[P4913] Politics of Religion During WWI as lived and remembered in the Ottoman Empire

Created by Benan Grams
Sunday, 11/19/17 1:00pm


This panel discusses the interaction between the Ottoman government and its religious communities during World War I. Imperial rhetoric emphasized an Islamic identity and used jihad language to mobilize Muslim men, implicitly excluding the empire’s non-Muslims. The historiography of WWI in the Middle East narrates the Ottoman authorities’ rising suspicion towards their non-Muslim citizens, culminating in the Armenian genocide. However, the historiography has neglected the impact of this sectarianization on other communities. Were other Ottoman Christians subject to suspicion? How did different Muslim communities, fighting with or against the empire, employ concepts of jihad and modernity? How did religious communities negotiate their position in an era of world war and genocide?

The first paper will analyse Ottoman use of Islamic rhetoric during the First World War in Morocco. Under the banner of Ittihad-i Islam, the “Teskilât-i Mahsusa”, the Ottoman Special Organizations, led by Amir Abd el-Malek Muhy al-Din, carried out military actions and fomented uprisings against the French colonial power.

The second paper discusses the complex relationship between the Patriarch of the Greek Orthodox of Antioch, Gregorious Haddad, the Ottoman authorities in Damascus during WWI, and Amir Faisal thereafter. In an atmosphere of suspicion and duress, the Patriarch had to secure food supplies and protection to his community. This paper analyzes the Patriarch’s political conduct to understand whether he was ideologically driven or driven by his obligations as a leader and representative of a non-Muslim community.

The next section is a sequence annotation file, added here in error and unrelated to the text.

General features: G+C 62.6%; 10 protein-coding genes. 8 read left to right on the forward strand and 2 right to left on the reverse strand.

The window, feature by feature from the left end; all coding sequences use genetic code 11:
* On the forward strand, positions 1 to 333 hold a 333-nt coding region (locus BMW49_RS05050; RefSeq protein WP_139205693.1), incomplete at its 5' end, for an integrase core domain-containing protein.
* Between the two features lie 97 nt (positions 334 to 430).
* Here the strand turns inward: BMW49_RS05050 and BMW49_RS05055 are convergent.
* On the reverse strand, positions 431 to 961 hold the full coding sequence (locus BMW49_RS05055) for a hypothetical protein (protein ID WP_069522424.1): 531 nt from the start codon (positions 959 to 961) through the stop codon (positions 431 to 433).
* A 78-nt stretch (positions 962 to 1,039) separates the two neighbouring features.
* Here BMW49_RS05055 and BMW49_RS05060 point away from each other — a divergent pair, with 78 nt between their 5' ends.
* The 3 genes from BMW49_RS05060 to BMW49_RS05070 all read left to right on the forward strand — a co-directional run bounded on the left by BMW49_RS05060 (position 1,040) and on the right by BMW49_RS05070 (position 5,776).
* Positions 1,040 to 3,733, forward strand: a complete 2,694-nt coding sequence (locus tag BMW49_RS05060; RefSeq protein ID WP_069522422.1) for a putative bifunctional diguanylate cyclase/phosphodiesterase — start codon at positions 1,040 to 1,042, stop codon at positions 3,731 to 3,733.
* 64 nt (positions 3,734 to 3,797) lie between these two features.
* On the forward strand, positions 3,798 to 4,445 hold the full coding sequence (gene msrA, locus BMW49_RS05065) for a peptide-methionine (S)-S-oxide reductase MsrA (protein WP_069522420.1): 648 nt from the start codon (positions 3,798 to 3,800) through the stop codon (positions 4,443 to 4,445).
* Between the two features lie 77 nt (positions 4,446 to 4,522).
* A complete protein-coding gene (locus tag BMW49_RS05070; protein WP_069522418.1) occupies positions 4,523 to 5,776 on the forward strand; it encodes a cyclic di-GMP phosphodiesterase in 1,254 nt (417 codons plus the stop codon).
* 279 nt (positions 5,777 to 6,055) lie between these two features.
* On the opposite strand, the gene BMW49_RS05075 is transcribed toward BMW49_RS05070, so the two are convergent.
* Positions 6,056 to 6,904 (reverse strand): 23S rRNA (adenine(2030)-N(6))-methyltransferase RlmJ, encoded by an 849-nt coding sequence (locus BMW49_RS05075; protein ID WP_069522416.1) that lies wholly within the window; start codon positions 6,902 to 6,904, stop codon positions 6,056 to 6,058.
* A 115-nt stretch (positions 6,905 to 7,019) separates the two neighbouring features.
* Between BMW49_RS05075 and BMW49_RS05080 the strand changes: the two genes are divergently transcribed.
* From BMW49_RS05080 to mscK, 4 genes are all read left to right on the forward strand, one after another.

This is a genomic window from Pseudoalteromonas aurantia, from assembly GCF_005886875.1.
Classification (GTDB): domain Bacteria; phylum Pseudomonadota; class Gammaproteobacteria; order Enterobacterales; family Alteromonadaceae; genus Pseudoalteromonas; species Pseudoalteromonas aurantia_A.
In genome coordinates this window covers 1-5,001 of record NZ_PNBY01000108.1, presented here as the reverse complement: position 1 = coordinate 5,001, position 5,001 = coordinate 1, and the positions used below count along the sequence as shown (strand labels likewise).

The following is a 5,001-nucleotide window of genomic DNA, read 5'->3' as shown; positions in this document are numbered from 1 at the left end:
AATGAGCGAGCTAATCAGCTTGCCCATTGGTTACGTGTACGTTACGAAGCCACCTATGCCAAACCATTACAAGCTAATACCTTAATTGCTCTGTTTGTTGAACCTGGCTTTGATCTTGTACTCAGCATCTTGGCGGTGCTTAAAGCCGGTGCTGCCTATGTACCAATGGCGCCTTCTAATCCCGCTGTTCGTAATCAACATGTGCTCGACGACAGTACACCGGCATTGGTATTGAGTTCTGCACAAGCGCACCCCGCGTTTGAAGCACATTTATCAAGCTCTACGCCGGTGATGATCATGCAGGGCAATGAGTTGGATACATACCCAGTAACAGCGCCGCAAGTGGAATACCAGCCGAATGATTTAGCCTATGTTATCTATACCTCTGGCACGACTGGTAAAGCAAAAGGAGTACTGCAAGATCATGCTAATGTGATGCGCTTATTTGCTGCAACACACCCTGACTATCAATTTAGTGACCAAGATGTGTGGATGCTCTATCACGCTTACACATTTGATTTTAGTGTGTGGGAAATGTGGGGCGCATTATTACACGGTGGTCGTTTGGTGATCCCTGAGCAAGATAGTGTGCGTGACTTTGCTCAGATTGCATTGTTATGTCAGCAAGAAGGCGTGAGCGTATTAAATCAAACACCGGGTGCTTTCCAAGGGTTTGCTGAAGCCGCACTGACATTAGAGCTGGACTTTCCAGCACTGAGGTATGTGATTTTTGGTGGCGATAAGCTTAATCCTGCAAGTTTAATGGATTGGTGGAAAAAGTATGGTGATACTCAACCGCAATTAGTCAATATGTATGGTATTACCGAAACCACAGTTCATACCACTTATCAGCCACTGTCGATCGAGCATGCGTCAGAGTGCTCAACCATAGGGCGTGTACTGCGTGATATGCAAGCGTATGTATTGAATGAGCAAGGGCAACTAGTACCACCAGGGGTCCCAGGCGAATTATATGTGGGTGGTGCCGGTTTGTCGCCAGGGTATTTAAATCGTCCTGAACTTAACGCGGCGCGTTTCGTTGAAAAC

The third paper addresses the sectarianization of the war’s memory, which became a field of contestation between Syrian nationalists and Christian anti-nationalists during the French Mandate. The multitudinous experiences of the war and famine were flattened into dueling narratives, largely adopted along sectarian lines. The paper will give special attention to discourses in Aleppo, a contested city that was removed from the center of nationalist activity in Damascus.

The final paper discusses the role of religion in the wartime conflict between the Hashemites and the Saudis in the Arabian peninsula. The Hashemites’ propaganda campaign, based on a discourse of modernity and orientalism, portrayed Wahhabism as backwards and threatening to both Islam and Christendom. This effort indicates that the Saudi-Hashemite rivalry was not simply a tribal conflict, as has previously been suggested, but an ideological one, with an assumed ultimate arbiter in the British.






Elizabeth Thompson

(American University)
Elizabeth F. Thompson is Professor and Farsi Chair of Islamic Peace in the School of International Service at American University in Washington, DC. She is currently writing a new history of the constitutional government established at Damascus, Syria...
Panel Participating Role(s): Chair; Discussant;

Odile Moreau

(Montpellier U-IMAF Paris 1)
Panel Participating Role(s): Presenter;

Sami Sweis

(University of Chicago)
Panel Participating Role(s): Presenter;

Joel Veldkamp

(Graduate Institute of International and Development Studies)
Panel Participating Role(s): Presenter;

Benan Grams

(Georgetown University)
Panel Participating Role(s): Organizer; Presenter;